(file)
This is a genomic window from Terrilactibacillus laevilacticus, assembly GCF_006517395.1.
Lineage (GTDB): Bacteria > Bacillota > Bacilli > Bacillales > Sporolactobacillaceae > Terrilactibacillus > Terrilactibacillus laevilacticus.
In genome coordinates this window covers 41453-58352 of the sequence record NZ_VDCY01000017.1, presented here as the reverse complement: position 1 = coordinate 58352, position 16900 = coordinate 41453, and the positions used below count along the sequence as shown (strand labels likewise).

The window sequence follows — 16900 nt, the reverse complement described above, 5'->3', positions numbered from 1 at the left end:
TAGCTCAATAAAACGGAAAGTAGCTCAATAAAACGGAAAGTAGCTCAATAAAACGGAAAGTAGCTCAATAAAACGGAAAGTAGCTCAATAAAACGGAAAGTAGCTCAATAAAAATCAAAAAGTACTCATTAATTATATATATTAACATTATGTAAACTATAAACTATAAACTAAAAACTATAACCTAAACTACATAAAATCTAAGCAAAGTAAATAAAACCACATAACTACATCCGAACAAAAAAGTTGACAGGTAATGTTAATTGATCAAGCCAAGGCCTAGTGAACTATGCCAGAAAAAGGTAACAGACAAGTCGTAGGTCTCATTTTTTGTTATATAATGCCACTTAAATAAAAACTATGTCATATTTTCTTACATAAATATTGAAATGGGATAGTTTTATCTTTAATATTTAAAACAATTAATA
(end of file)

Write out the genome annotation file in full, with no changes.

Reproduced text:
This is a genomic window from Terrilactibacillus laevilacticus, assembly GCF_006517395.1.
Lineage (GTDB): Bacteria > Bacillota > Bacilli > Bacillales > Sporolactobacillaceae > Terrilactibacillus > Terrilactibacillus laevilacticus.
In genome coordinates this window covers 41453-58352 of the sequence record NZ_VDCY01000017.1, presented here as the reverse complement: position 1 = coordinate 58352, position 16900 = coordinate 41453, and the positions used below count along the sequence as shown (strand labels likewise).

The window sequence follows — 16900 nt, the reverse complement described above, 5'->3', positions numbered from 1 at the left end:
TAGCTCAATAAAACGGAAAGTAGCTCAATAAAACGGAAAGTAGCTCAATAAAACGGAAAGTAGCTCAATAAAACGGAAAGTAGCTCAATAAAACGGAAAGTAGCTCAATAAAAATCAAAAAGTACTCATTAATTATATATATTAACATTATGTAAACTATAAACTATAAACTAAAAACTATAACCTAAACTACATAAAATCTAAGCAAAGTAAATAAAACCACATAACTACATCCGAACAAAAAAGTTGACAGGTAATGTTAATTGATCAAGCCAAGGCCTAGTGAACTATGCCAGAAAAAGGTAACAGACAAGTCGTAGGTCTCATTTTTTGTTATATAATGCCACTTAAATAAAAACTATGTCATATTTTCTTACATAAATATTGAAATGGGATAGTTTTATCTTTAATATTTAAAACAATTAATA